Policy Influence, Agency-Specific Expertise, and Exit in the Federal Service

Journal of Public Administration Research and Theory, Volume 23, Issue 2, 1 April 2013, Pages 223–245

36 Pages Posted: 8 Aug 2017

See all articles by Anthony M. Bertelli

Anthony M. Bertelli

New York University - Robert F. Wagner Graduate School of Public Service; Bocconi University - DONDENA - Carlo F. Dondena Centre for Research on Social Dynamics

David E. Lewis

Vanderbilt University - Department of Political Science; Vanderbilt University - Law School

Date Written: October 29, 2012

Abstract

Executive turnover influences agency performance, policy implementation and ultimately the success of legislative delegations. We argue that turnover intention is a function of labor market opportunities – specifically, outside employment opportunities and the acquisition of non-transferable, agency-specific human capital – as well as perceptions about the way in which political decisions have impacted federal executive influence over policymaking. Statistical evidence for these claims is provided using data from the 2007-2008 Survey on the Future of Government Service, the largest ever survey of U.S. federal executives. Agency- specific human capital drives down turnover intention in our estimates. The availability of outside options has the opposite effect except in cases where the executive has invested a lot in agency-specific human capital. Turnover intention increases when an agency’s senior executives have little influence over policy. We draw out the implications of these findings for our understanding of federal labor markets, the construction of civil service systems, and the politicization of executive branch agencies.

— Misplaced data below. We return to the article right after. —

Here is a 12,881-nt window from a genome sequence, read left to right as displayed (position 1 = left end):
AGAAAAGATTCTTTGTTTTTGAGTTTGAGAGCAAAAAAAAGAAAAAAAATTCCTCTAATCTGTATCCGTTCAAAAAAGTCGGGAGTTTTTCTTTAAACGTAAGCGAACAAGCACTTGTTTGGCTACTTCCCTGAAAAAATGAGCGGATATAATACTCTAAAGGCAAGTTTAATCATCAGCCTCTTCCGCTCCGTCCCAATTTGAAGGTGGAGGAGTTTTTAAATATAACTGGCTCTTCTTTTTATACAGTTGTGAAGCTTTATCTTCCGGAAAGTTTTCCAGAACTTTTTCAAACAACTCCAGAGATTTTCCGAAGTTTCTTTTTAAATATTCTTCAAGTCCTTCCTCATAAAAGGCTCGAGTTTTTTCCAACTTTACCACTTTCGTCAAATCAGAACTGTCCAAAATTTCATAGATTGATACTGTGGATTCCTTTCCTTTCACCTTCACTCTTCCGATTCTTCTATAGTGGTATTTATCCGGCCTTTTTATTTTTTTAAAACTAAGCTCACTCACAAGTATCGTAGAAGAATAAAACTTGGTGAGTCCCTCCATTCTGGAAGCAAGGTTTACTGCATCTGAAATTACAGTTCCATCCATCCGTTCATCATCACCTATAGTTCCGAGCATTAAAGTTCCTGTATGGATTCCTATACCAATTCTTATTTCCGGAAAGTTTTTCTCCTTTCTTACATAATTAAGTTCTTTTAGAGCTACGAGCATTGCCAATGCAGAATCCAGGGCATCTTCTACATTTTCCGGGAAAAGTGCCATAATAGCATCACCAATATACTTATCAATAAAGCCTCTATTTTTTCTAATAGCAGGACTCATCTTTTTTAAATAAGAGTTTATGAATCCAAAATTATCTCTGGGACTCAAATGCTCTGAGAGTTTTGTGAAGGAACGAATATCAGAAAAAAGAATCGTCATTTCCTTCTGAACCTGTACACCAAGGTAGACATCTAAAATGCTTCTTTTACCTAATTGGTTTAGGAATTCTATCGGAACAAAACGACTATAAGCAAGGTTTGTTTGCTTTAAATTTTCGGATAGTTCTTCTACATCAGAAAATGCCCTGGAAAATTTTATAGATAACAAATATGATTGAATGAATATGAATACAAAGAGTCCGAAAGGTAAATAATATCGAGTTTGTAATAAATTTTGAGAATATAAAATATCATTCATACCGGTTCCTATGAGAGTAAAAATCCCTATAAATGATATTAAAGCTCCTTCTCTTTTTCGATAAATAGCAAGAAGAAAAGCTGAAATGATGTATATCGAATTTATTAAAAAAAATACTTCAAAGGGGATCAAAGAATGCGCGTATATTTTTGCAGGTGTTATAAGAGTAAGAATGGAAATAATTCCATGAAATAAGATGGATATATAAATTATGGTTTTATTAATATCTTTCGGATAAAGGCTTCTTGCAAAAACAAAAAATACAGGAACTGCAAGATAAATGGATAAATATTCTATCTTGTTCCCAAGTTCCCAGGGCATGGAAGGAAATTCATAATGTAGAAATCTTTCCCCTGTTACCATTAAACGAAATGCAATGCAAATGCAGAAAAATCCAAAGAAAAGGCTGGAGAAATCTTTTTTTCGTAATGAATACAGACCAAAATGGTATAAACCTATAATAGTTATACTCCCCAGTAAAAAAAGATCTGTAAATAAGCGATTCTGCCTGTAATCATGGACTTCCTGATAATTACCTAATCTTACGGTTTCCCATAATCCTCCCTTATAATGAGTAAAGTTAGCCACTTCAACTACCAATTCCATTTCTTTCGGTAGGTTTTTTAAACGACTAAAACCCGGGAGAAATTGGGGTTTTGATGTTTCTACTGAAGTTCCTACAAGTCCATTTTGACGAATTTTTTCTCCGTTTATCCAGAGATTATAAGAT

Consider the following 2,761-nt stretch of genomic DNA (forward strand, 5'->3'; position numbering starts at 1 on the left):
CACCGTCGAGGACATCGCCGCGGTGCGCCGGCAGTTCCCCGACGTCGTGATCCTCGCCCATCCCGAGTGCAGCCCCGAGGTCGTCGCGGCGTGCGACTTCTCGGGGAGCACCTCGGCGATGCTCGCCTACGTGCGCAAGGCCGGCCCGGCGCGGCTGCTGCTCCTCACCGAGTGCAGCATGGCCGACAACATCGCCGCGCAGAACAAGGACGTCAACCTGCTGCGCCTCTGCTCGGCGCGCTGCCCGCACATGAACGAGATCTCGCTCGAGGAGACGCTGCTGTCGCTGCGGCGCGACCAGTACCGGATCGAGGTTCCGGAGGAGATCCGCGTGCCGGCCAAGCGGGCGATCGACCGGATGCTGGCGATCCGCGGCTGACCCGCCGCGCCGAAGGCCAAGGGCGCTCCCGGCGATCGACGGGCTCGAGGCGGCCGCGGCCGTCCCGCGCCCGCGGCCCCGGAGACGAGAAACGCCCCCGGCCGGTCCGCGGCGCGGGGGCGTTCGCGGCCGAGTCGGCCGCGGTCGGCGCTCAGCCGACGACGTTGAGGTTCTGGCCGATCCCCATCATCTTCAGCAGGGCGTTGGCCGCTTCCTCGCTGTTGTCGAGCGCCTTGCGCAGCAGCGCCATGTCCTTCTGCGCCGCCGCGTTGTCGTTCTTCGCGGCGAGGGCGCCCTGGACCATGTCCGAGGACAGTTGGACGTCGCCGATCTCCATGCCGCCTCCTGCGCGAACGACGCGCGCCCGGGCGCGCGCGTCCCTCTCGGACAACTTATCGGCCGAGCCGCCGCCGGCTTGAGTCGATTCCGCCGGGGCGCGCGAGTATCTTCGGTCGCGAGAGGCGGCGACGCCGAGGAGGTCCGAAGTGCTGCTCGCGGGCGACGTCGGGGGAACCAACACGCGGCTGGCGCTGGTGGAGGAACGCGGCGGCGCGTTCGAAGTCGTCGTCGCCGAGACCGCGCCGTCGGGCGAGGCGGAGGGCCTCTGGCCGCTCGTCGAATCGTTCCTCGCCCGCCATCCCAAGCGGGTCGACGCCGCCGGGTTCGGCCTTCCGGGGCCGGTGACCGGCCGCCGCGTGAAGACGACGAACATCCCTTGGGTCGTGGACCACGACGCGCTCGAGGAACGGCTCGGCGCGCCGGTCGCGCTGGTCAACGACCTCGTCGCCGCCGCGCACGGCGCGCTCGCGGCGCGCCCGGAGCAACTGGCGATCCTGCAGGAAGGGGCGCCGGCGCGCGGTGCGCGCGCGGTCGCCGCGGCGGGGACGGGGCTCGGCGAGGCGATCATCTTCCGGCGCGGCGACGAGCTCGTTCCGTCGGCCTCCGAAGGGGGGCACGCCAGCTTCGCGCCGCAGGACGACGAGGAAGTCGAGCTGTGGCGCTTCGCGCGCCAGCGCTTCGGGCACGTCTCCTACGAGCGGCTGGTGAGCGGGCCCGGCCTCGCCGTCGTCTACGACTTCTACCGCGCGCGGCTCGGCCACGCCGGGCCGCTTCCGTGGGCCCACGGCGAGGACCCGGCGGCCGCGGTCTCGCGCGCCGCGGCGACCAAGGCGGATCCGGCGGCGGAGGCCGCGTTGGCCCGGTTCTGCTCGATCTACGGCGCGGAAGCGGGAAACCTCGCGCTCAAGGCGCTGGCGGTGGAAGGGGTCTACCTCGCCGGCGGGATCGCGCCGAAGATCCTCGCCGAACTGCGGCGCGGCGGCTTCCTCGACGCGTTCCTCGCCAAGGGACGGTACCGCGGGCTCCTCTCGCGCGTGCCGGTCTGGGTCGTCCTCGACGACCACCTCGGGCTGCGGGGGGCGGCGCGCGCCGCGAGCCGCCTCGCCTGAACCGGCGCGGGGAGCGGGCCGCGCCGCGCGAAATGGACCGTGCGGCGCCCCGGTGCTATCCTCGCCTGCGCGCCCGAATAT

Keywords: bureaucratic politics, turnover intention, administrative agencies, separation of powers, public administration

JEL Classification: H11, H83

Suggested Citation

Bertelli, Anthony M. and Lewis, David E., Policy Influence, Agency-Specific Expertise, and Exit in the Federal Service (October 29, 2012). Journal of Public Administration Research and Theory, Volume 23, Issue 2, 1 April 2013, Pages 223–245. Available at SSRN: https://ssrn.com/abstract=3014222

Anthony M. Bertelli (Contact Author)

New York University - Robert F. Wagner Graduate School of Public Service ( email )

The Puck Building
295 Lafayette Street, Second Floor
New York, NY 10012
United States

Bocconi University - DONDENA - Carlo F. Dondena Centre for Research on Social Dynamics ( email )

Via Roentgen 1
Milan, 20136
Italy

David E. Lewis

Vanderbilt University - Department of Political Science ( email )

VU Station B #351817
Nashville, TN 37235-1817
United States
615-322-6222 (Phone)

Vanderbilt University - Law School

131 21st Avenue South
Nashville, TN 37203-1181
United States

Register to save articles to
your library

Register

Paper statistics

Downloads
4
Abstract Views
36
PlumX Metrics